Shortly after the Liberal win in the last federal election, I wrote about how today’s infrastructure builds become tomorrow’s real estate investments. It’s what happens after the construction workers go home that truly matters.
I’ve also touched many times on the plight of towns and small cities across Canada, where local manufacturing industries have shifted offshore, employment prospects are dim and young people have decided to try their fortunes elsewhere.
Here in Ottawa, you don’t have to look far to find examples of this. Just down the road in Smiths Falls, the local economy has been depressed for years. This community of about 9,000 still struggles to recover from the loss of anchor employers, most notably, the closure of the Hershey factory in 2009. (The transition of that facility into a producer of premium medical marijuana hasn’t made up the difference – yet.)
Infrastructure is key to economic revival
The key to reviving the economic engine of a town like Smiths Falls is infrastructure. New infrastructure investment gives an incentive to employers to set up shop and to jobseekers to put down roots. It can also turn that town into a bedroom community attractive to commuters looking to get further away from the congestion and inflated housing prices of a major city.
The right transportation infrastructure is crucial.
Using Ottawa again as an example, we’ve seen the halo effect in action when our region’s major highways extended their four-lane reach. Carleton Place, down Highway 417, and Kemptville, much further down Highway 416, have both been invigorated by an influx of new residents who work in Ottawa.
Highway 31 out the other end of the city, on the other hand, remains a two-lane country hardtop all the way down to the 401. The growth and development of communities along that route is stagnant.
The Trudeau Liberals carried themselves into office on the promise of stimulating Canada’s economy with infrastructure spending. They recently announced the new infrastructure bank as part of that mandate. It’s obvious what kinds of infrastructure investments need to be made to stimulate economic activity both inside and outside our major cities. Without the connective tissue of roads, railways, airports and canals, Canada is just a geographic expression.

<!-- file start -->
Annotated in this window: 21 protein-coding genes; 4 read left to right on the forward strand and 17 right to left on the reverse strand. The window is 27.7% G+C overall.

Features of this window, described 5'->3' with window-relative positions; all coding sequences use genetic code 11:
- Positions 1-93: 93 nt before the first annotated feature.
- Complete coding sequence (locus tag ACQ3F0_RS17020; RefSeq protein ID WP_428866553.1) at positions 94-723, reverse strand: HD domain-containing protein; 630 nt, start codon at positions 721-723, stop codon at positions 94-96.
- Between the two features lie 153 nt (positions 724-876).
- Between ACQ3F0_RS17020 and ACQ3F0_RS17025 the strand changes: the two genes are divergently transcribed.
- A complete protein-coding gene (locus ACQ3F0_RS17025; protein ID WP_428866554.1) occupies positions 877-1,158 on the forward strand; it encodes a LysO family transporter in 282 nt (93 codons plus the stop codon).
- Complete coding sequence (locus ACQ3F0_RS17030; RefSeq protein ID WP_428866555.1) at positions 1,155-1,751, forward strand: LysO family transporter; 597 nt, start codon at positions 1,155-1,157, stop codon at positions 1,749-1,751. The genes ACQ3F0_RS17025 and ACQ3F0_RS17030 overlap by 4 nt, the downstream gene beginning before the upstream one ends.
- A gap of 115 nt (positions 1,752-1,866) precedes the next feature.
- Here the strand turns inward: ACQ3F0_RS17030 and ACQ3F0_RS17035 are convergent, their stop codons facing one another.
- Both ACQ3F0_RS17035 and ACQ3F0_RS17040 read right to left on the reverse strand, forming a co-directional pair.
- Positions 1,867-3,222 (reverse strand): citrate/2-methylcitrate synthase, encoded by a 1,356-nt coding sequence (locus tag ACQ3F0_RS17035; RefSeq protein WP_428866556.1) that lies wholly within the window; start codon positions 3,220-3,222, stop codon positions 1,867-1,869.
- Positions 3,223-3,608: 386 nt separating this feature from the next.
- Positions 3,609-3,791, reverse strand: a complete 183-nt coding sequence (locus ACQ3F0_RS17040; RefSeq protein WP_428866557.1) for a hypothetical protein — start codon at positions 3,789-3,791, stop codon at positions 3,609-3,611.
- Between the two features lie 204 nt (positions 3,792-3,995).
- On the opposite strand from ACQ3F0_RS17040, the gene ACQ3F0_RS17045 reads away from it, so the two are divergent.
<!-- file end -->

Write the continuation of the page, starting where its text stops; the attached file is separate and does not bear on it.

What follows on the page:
A new rail service for Ontario communities
So it was with great interest that I listened recently to a presentation by VIA Rail CEO Yves Desjardins-Siciliano. He is pushing for a new high-frequency rail service between Quebec City, Montreal, Ottawa and Toronto that will also serve smaller cities that have been without direct rail service for years, such as Peterborough and Trois Rivières.
Current VIA passenger service could as much as triple, using a dedicated track to avoid interference with slower freight trains. It would not be a high-speed service in the world-class sense, still using conventional North American equipment with speeds of about 175 KPH, but travel times would still be shortened significantly. And with the increased frequency, same day or next day return trips would be much easier to schedule.
Desjardins-Siciliano mentioned private dollars could be involved, which would be in keeping with the federal infrastructure bank concept. Private sector involvement would likely be key to making this financially viable. Peterborough, for example, did have its own rail connection until 1989, when the cost of its operation became unsupportable – community support would be a key element to move this forward now.
The economic impact of faster and more frequent service could be considerable. Wherever there is good transportation infrastructure, growth happens. This in turn has a positive impact on real estate value and development. Not only would businesses find it easier to operate between different smaller communities, even commuters might find it more desirable to live further outside of Montreal, or Ottawa or Toronto. Also, it could create new inter-city business partnerships with businesses in Ottawa able to partner with businesses in places like Peterborough to the west or Trois Rivières to the east.
It’s time for the stars to align
Desjardins-Siciliano is confident the federal government will soon give its blessing to the idea. I expect it could be included in the 2017 federal budget due in the spring. He predicts the new service could be running as soon as 2020.
This idea isn’t new. It’s been on and off the table several times over the past decade, with money offered at various points from both the federal and Ontario governments. But for one reason or another, the stars just never aligned. I believe it’s time they did, and this time, they can.
If the greenlight does come, savvy real estate investors and developers will no doubt give serious consideration to the new opportunities that will arise in communities large and small along the route.
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